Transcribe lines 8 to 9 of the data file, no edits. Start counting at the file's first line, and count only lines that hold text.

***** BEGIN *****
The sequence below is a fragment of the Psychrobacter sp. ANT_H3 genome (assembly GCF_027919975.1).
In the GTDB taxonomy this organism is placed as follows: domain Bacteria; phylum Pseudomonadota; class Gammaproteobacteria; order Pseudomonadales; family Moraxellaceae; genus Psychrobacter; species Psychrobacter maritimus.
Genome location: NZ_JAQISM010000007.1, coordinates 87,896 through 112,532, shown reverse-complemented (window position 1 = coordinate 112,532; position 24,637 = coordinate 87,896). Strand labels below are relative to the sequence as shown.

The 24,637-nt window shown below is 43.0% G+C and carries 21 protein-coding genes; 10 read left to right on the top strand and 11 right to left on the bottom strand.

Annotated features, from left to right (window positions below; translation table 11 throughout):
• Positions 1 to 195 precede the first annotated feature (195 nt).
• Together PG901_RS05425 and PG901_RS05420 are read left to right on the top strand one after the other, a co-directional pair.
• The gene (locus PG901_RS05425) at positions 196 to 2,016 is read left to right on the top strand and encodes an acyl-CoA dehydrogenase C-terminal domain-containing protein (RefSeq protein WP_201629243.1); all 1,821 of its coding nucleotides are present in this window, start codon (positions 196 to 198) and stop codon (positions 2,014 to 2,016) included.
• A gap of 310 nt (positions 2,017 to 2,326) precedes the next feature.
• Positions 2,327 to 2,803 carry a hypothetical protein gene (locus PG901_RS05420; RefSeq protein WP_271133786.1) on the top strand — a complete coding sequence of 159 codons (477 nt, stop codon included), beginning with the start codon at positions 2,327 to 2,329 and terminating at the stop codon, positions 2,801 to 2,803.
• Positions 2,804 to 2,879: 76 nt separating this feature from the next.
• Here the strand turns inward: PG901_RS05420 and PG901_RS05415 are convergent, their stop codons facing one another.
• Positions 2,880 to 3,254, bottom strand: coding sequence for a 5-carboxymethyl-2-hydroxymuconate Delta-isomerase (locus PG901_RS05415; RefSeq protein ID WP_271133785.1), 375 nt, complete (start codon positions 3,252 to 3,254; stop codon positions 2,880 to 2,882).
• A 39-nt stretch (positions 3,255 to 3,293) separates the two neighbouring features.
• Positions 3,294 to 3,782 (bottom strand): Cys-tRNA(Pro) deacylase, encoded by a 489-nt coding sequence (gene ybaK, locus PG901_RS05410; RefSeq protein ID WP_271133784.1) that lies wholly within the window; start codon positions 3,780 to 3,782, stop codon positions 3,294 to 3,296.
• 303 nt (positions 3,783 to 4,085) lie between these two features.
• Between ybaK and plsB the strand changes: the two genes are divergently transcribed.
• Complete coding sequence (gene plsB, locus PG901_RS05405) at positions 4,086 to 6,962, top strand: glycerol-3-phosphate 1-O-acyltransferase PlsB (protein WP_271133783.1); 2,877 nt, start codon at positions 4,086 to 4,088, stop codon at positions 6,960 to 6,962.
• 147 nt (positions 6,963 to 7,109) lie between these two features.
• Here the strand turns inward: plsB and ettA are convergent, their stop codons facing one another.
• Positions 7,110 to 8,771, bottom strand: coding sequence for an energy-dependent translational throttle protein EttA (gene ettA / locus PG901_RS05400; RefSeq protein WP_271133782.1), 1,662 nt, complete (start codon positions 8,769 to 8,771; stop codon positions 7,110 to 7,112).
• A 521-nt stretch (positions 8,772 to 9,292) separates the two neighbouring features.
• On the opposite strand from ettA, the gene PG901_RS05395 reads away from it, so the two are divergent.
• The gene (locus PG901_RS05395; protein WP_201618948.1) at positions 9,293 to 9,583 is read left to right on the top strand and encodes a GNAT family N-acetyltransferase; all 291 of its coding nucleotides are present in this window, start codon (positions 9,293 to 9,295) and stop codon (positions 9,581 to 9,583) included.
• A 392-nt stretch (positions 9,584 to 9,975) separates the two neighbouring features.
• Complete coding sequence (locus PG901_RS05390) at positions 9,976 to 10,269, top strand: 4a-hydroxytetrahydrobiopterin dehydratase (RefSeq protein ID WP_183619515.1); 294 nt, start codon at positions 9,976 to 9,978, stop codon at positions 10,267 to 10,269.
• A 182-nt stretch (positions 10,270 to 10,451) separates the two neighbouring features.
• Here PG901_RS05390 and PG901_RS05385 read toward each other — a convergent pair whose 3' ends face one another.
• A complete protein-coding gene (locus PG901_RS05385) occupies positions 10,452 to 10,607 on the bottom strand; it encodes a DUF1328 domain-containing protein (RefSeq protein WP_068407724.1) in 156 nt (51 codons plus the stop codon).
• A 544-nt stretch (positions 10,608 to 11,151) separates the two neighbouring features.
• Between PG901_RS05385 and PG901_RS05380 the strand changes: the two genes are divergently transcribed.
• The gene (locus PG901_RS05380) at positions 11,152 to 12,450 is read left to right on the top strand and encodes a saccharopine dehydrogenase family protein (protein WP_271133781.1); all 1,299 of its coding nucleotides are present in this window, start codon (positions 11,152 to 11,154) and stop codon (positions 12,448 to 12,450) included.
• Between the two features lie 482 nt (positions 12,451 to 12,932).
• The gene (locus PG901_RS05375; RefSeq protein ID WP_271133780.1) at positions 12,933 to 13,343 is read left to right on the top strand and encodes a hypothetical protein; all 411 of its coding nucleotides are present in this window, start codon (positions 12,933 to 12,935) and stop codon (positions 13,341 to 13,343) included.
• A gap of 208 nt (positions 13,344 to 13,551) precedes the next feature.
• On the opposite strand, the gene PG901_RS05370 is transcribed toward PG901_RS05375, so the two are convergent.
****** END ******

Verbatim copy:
• The gene (locus PG901_RS05425) at positions 196 to 2,016 is read left to right on the top strand and encodes an acyl-CoA dehydrogenase C-terminal domain-containing protein (RefSeq protein WP_201629243.1); all 1,821 of its coding nucleotides are present in this window, start codon (positions 196 to 198) and stop codon (positions 2,014 to 2,016) included.
• A gap of 310 nt (positions 2,017 to 2,326) precedes the next feature.